• Trump goes into fire mode, as the music swells. “I’m not impressed with Elizabeth,” he says. “I think she stinks as a project manager. But beyond that, I don’t need someone who has a problem working for me. Stacie, you’re fired.”
And that concludes our summary of the summary. Now let’s conclude the rest of the episode, in something like fifteen pages from now.
The first shot of the episode proper is Trump Tower. It is night. The men, chopping vegetables expertly somewhere inside the tower, decide that Elizabeth is getting fired. “If I was a betting man,” says Raj, “then I would guess that Elizabeth would find herself with her head on the chopping block, with the guillotine coming down towards it.” As we’ll see in a second, it is likely that he would also be broke. The women return to the suite, and Raj can’t be bothered to perform a process of elimination. He asks the women who got fired, and Maria tells him it was Stacie J, because it came out that she had “that episode” during the first task. “And who said that she had an episode?” Raj asks. Ivana passes behind Maria and sneakily points a finger at her. Raj has his answer, even though everyone will forget it soon and start blaming someone else.
Kevin decides to stir it a little. He does a quick survey to check that no one knows what they’re talking about, then accuses the woman of not having the expertise to diagnose the departed Stacie as a whack job. He neglects to point out that the fact that she was on the show to begin with puts her in a very high-risk category, whack-job wise, but perhaps that was an understandable omission.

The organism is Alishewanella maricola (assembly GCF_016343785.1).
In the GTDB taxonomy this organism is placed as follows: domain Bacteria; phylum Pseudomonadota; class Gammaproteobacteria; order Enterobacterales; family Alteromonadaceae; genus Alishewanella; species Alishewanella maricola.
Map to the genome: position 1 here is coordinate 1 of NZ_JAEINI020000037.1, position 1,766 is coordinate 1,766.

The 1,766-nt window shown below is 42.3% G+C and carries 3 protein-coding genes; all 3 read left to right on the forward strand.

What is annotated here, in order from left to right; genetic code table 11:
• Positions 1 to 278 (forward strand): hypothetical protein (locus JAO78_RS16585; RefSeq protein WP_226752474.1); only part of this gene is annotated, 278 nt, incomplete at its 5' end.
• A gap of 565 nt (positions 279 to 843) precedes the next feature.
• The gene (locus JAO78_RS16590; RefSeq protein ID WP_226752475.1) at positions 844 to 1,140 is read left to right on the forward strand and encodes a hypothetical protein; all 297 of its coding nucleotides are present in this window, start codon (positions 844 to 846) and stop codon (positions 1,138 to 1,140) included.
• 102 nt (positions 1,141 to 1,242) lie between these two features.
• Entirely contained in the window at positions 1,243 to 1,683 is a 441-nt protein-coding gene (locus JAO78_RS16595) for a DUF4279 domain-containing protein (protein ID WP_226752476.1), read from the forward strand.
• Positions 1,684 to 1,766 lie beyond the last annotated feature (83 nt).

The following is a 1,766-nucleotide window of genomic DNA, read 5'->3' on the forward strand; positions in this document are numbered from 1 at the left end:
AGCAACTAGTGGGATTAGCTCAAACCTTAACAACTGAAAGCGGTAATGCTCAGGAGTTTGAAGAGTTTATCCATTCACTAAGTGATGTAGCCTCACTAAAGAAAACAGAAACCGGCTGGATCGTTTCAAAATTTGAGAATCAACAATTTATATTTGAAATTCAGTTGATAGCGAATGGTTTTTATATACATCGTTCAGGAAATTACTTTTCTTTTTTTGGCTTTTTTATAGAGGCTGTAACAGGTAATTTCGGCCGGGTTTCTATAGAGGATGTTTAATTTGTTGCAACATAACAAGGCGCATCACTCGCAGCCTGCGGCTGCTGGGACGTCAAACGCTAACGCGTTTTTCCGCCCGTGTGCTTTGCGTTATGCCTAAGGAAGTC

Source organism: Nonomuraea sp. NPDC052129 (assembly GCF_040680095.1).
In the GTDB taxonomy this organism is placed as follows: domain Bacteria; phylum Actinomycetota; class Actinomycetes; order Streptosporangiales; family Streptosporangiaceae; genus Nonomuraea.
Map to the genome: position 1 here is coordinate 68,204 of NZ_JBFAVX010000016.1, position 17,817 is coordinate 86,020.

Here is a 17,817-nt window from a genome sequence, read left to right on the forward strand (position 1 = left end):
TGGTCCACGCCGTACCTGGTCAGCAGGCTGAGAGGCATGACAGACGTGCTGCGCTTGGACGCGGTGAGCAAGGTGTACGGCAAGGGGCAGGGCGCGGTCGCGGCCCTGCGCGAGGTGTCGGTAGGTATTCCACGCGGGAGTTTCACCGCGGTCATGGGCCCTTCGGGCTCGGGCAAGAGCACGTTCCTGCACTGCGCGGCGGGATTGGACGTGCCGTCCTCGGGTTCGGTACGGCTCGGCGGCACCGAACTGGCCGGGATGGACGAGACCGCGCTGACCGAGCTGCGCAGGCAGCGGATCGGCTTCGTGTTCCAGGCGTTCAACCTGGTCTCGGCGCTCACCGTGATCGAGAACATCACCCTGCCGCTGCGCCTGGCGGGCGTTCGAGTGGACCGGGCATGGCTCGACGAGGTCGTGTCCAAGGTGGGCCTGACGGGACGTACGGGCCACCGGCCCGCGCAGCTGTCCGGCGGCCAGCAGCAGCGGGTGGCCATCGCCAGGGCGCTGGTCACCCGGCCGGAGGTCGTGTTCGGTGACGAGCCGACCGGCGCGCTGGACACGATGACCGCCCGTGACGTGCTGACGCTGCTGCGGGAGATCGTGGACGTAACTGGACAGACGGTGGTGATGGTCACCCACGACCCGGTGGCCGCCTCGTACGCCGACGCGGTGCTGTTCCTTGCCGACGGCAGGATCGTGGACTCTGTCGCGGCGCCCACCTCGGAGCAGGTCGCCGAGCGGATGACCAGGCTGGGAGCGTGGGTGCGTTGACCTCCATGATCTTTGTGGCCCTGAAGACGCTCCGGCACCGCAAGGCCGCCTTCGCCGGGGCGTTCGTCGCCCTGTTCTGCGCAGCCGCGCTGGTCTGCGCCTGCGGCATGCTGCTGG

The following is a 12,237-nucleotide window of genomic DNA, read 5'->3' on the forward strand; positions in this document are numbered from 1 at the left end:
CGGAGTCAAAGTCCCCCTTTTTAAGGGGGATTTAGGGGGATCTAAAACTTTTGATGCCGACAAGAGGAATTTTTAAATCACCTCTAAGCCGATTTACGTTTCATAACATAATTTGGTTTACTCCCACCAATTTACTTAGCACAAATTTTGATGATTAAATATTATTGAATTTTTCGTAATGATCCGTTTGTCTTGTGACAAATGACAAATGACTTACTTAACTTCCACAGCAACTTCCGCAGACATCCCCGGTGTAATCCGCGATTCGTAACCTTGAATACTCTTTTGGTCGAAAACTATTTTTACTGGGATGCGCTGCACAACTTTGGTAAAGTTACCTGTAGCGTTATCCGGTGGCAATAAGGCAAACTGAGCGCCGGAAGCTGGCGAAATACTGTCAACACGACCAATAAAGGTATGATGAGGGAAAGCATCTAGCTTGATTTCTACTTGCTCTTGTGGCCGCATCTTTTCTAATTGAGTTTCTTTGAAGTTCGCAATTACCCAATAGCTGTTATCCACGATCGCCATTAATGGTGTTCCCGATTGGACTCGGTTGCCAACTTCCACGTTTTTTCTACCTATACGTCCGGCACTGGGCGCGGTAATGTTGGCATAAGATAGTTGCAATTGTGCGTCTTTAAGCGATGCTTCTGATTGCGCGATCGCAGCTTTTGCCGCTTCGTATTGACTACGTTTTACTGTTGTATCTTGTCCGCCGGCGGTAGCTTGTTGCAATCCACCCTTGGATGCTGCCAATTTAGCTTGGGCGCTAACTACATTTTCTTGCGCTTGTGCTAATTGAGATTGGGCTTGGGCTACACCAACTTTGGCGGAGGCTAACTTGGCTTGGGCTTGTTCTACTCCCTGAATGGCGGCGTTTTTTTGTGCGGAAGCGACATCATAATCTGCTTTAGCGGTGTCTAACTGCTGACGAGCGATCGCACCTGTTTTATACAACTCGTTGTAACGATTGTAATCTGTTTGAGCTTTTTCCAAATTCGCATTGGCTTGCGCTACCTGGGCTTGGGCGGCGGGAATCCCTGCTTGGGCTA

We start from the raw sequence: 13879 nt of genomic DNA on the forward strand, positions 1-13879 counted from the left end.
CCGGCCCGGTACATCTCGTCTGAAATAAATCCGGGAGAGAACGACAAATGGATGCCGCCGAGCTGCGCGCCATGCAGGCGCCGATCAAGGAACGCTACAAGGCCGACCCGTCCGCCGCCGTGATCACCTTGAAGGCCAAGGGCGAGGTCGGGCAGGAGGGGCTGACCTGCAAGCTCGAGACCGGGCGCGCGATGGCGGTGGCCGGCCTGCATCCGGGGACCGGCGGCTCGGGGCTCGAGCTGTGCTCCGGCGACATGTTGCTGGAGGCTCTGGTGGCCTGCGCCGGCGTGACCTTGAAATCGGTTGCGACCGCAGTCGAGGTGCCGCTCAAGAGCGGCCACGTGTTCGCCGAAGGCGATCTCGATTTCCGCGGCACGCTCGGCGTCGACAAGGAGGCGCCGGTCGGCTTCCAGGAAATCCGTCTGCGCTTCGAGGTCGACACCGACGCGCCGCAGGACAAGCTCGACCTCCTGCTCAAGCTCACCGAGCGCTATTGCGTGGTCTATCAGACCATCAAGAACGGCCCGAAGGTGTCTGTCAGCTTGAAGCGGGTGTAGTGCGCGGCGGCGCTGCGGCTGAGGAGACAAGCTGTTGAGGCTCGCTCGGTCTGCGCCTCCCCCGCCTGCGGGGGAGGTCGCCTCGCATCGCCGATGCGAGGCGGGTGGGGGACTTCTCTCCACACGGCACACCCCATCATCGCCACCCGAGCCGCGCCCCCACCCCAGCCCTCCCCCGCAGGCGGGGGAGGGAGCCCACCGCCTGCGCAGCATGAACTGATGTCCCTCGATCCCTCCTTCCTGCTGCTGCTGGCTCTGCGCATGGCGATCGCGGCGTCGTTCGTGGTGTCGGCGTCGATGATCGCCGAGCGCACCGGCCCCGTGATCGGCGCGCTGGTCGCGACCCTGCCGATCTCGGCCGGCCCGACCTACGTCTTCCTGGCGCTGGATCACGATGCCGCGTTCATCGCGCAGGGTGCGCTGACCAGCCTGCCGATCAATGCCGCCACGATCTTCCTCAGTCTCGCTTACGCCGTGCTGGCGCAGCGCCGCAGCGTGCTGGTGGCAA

The first swirls of a blame storm coalesce, and they coalesce around Elizabeth. Kevin finally gets some of the women to admit that Stacie’s infamous episode was brought up to save Elizabeth and Maria’s skins. Kevin says to Elizabeth, more in sorrow than in anger, “So you used that to get her.” It seems that he’s as disappointed in her as if - after all his training - she had been found drinking water from the toilet.
Jennifer ‘C’ chimes in, “I think what Kevin’s saying is that you kept it on the back burner until you were ready to use it.” She goes on to say in confessional that; “Stacie J was not the reason we lost the task. I just think Elizabeth did a terrible job as a project manager.” For those of you with short memories or brains powerful enough to avoid watching ‘The Apprentice’, it was Maria’s mistake in spending three times more on flyers than she had said she would that caused her team to go over budget in their last task, and that was the only reason they lost. But an inconvenient fact like that would interfere with the Liz-pummeling that is about to take place.